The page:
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How High Can You Jump on asteroid 243 Ida?

  1. Mar 16, 2016 #1
    1. The problem statement, all variables and given/known data
    The asteroid 243 Ida has a mass of about 4.0×1016kg and an average radius of about 16 km (it’s not spherical, but you can assume it is). If you can jump 61 cm straight up on earth, how high could you jump on 243 Ida? (Assume the asteroid’s gravity doesn’t weaken significantly over the distance of your jump.).

    I got the correct answer, I just want to verify my method.
    2. Relevant equations
    Kinematic Equations, Newton Laws, Newtons Gravitational, haven't covered work/energy yet.

    3. The attempt at a solution
    Initially I tried using the kinematic equations, I could get them to workout because my initial velocity was unknown, and I figured it would vary due to my acceleration due to gravity. Is this correct? Or can you use kinematic equations to solve this?

    My next guess was to express Earth's gravity in a ratio with Ida 243's gravity. That is 9.8/(1.0428*10-2) This gave me 9.39766 * ida's g. I figured then my distance to be 9.39766*.62 because my acceleration downwards would be less, which means the height of my jump should be proportionally related to the decrease/increase of gravity. This gave me 573m, which is correct. However, I want to be sure I went about solving this correctly.

    Thanks.
     
  2. jcsd
  3. Mar 16, 2016 #2

    mfb

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    Staff: Mentor

    The fraction is much larger than 9.39766. And "something*g" is not a ratio.
    Why should distance be proportional to gravitational acceleration? It is, but what is the argument? Why not proportional to the square root or square of it?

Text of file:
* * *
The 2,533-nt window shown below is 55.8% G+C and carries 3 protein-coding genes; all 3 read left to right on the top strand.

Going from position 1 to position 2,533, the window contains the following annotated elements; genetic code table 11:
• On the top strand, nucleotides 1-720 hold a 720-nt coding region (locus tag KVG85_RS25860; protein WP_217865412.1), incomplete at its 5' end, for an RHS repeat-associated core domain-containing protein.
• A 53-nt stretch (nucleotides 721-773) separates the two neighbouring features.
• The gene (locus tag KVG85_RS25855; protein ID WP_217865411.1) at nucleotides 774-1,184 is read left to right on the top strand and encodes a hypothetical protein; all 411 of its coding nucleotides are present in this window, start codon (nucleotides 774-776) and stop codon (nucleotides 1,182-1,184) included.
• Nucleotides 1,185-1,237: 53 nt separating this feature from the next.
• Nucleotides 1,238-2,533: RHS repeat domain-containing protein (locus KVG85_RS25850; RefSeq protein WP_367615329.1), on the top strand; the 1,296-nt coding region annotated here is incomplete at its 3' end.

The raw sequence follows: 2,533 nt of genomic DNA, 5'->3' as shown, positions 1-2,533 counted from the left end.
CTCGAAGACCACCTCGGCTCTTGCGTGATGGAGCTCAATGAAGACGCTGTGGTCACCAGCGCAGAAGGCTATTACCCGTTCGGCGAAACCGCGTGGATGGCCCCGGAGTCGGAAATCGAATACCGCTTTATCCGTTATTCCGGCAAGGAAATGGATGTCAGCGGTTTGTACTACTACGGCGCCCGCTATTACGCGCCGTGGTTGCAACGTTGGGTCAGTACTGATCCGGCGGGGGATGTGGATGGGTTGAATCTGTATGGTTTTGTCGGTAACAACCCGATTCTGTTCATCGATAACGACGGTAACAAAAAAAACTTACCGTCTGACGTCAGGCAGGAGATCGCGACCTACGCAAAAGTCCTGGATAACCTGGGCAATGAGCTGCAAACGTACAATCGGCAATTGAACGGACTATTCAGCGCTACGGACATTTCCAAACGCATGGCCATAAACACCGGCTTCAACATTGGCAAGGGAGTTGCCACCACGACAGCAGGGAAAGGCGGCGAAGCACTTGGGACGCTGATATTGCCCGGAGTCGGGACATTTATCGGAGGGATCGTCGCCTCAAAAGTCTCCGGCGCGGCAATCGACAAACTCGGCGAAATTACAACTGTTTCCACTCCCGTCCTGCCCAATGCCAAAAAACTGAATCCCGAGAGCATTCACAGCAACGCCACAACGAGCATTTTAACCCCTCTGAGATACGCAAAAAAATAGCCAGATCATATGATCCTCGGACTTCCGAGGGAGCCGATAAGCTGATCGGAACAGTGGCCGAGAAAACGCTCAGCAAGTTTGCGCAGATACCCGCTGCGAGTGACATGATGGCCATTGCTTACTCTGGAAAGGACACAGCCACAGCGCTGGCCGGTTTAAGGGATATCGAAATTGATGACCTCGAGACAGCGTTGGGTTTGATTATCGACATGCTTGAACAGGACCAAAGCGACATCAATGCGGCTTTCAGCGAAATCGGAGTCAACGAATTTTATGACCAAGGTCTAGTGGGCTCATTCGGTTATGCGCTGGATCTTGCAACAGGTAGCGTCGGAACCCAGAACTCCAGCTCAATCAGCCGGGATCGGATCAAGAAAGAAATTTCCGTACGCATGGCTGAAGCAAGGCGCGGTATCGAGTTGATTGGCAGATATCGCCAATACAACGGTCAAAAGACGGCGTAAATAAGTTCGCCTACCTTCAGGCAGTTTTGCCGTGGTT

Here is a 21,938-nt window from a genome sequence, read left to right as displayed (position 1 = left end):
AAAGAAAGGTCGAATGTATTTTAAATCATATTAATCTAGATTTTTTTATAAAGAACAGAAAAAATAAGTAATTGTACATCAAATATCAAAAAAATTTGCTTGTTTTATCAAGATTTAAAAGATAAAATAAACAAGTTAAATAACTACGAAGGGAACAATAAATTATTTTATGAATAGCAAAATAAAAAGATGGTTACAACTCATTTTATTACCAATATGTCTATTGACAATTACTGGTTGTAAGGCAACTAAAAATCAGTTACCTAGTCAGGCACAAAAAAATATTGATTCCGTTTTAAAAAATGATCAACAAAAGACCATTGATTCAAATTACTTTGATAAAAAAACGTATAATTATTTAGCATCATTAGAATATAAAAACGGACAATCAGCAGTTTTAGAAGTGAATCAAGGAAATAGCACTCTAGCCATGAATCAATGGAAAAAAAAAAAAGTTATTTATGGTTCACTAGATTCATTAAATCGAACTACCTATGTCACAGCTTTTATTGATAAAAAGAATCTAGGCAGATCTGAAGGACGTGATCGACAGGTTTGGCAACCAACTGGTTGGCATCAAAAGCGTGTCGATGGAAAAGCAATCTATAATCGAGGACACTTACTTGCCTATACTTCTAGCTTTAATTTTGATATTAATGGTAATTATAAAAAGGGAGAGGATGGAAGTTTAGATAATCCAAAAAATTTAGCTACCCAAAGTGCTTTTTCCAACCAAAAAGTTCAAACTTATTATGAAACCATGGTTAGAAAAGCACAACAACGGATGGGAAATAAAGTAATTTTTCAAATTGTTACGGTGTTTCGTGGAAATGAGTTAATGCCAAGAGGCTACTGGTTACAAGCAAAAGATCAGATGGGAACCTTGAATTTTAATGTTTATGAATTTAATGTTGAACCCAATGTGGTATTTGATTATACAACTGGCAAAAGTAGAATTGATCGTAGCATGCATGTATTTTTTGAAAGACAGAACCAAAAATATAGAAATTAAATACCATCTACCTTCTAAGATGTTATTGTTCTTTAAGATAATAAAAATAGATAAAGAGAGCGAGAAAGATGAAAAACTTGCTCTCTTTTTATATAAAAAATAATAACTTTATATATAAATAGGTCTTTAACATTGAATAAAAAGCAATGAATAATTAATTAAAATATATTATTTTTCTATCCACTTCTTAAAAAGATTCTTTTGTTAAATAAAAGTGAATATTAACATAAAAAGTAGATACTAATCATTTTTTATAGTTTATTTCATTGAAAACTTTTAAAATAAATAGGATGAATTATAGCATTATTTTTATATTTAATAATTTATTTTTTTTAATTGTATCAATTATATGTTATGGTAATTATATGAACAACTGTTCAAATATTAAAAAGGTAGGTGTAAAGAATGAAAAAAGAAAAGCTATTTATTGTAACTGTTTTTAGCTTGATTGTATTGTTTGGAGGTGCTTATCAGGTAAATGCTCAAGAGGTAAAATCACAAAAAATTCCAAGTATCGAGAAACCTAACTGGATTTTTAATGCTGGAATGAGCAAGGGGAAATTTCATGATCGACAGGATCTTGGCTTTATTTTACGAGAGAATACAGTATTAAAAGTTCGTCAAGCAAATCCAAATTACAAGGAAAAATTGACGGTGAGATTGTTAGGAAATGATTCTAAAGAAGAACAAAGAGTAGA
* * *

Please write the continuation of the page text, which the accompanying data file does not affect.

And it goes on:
573 meter (I get 573.8m, so 574m would be better) is "correct" within the incorrect assumptions the problem statement asks you to do. In reality you could jump higher, as you lift of faster (gravity slows you during the acceleration phase as well, and it does so more on Earth than on Ida).

    Edit: typo
     
    Last edited: Mar 16, 2016
  4. Mar 16, 2016 #3
    Sorry, I didn't carry the decimals correctly in my post. 939.78 would be correct, however, the approximation gives a round off error of 573 meters. When using exacts I get 574m when rounded. I am also aware that multiplication is not a ration, I refer back to my original post:

    A ratio.

    Because a = Δv/Δt where Δv = Δx/Δt thus follows a=Δx/t2 so as x increases/decreases, acceleration does.

    I'm assuming this is 574m? Checking a couple times this is what I got.

    This is relatively why I was confused since no initial velocity was given. Yet if I started with the assumption that my initial and final were both 0 and I got the same answer. I see WHY I did, but I'm confused if this is just coincidence based on my assumption. Using v2 = v02 + 2aΔx. set
    v0e2 + 2aeΔxe = v0i2 + 2aiΔxi based on my assumption then

    aeΔxe = aiΔxi
    ae(xefinal-xeinitial) = ai(xifinal-xiinitial)
    xifinal = ((ae(xefinal-xeinitial))/ai) + xiinitial

    which gives me:
    754 ~ .62(9.8/1.0428*10-2) + 0


    Essentially exactly what I did to solve the problem. Was this just coincidence? That is, I shouldn't have assumed my initial velocity was 0 since it my initial velocity would be the instantaneous velocity when my feet leave the ground, correct?
     
  5. Mar 16, 2016 #4

    mfb

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    Not a very strict way of showing it, but in principle a dimensional analysis is sufficient, yes.
    Oops, typo. 574 of course.
    You can calculate the velocity directly after losing contact to the ground, but you don't need it.

    Everything that works out in terms of units will have the right answer (unless you apply the g_Earth/g_Ida factor in the wrong way, but that is easy to spot).
     
  6. Mar 16, 2016 #5
    Cool, thanks. Beyond dimensional analysis how would you attempt to prove this? It seemed to almost come intuitively to me because of our work in 1D problems, and even 2D when examining components.
     
  7. Mar 16, 2016 #6

    mfb

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    There is a standard formula for the distance needed to change the velocity from 0 to v (or the opposite direction) at a constant acceleration g.
     
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